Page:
Humans are visual creatures, and today, when the national conversation is framed by data-driven topics like climate change, data security, and gerrymandering, data visualization has never been more important. Yet for designers and engineers, a palette, arguably the most impactful design choice when it comes to data viz, can be difficult to get right.
Susie Lu and Elijah Meeks are both senior data visualization engineers at Netflix, where they work on internal visualization products, but they recently made a tool they built independently available to anyone. Borne out of what Lu describes as frustration with existing color-picking tools, their web app Viz Palette, uncovered recently by Flowing Data, lets you test your color palette for legibility in different formats, line weights, backgrounds, and font colors. It also shows you what your colors look like to users with different types of color blindness, like deuteranomaly and protanopia. If two colors are too similar, Viz Palette lets you know–and allows you to randomize the sample data to see it with fresh eyes.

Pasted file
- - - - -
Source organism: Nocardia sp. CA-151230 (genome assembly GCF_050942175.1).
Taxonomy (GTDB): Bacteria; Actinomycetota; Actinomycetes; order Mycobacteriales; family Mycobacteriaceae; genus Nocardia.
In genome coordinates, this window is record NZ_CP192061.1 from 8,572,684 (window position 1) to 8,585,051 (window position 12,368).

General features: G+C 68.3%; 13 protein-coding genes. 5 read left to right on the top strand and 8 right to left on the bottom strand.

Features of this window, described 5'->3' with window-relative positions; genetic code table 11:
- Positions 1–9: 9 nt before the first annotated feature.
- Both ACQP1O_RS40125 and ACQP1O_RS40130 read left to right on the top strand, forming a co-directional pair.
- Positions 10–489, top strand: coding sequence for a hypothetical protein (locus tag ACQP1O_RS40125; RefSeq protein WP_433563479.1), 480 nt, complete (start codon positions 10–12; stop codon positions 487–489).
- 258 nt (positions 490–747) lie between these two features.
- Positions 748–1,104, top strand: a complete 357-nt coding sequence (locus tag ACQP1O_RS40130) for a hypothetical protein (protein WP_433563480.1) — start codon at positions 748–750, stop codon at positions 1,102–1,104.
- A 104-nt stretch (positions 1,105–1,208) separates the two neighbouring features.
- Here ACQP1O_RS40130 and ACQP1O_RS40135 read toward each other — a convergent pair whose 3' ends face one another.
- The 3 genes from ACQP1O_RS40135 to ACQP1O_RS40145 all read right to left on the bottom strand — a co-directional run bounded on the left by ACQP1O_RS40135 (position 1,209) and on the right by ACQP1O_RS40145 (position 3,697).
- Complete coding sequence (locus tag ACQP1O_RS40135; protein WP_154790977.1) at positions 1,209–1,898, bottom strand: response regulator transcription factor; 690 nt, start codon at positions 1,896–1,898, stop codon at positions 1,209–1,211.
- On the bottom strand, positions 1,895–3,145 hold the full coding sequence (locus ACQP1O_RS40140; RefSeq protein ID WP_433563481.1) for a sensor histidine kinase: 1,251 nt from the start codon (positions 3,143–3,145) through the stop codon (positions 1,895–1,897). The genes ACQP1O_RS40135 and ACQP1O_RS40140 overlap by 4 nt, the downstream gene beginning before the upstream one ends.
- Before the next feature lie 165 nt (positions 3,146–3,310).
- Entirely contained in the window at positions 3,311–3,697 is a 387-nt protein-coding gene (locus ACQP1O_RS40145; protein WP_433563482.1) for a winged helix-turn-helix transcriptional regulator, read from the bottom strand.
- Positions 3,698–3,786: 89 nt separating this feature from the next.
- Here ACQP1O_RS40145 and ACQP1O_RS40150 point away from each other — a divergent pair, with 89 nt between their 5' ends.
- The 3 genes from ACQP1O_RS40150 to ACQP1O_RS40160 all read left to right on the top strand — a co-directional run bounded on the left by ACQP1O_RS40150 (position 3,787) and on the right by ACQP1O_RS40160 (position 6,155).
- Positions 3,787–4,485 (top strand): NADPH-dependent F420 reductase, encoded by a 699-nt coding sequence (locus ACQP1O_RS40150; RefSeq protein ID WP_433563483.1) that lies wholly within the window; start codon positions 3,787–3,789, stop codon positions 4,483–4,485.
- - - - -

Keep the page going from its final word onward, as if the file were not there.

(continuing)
The duo’s frustration with color picking reflects the fact that color is a shifty, mercurial thing. Two colors that look different to me might look the same to you. A shade seen on paper might look different on a phone screen. Background color and other factors could totally change the way data is perceived. Even using existing scientific palettes–like the dreaded rainbow–can have its own pitfalls.
“I think most people assume that the traditional data visualization palettes are inherently better when they’re really just established, and their conservative dullness is unintentionally imparted on the work they’re used to create,” Meeks says over email. “Most people don’t have 20 distinct dimensions, or even 10, yet they’re using palettes that are optimized for them and as a result making their work look as indistinguishable as possible because of some positivist superstition that color is hard and that they don’t want to mess up picking a palette.”
It’s a useful addition to color tools that don’t go quite as far with their analysis, and Lu and Meeks are using it to put together an internal style guide for Netflix. It could also be useful for anyone working with color, whether in industrial design or app development. Products both physical and digital can have untold effects on the world around us, and tools like this one help bring some empirical evidence to the colors we give them.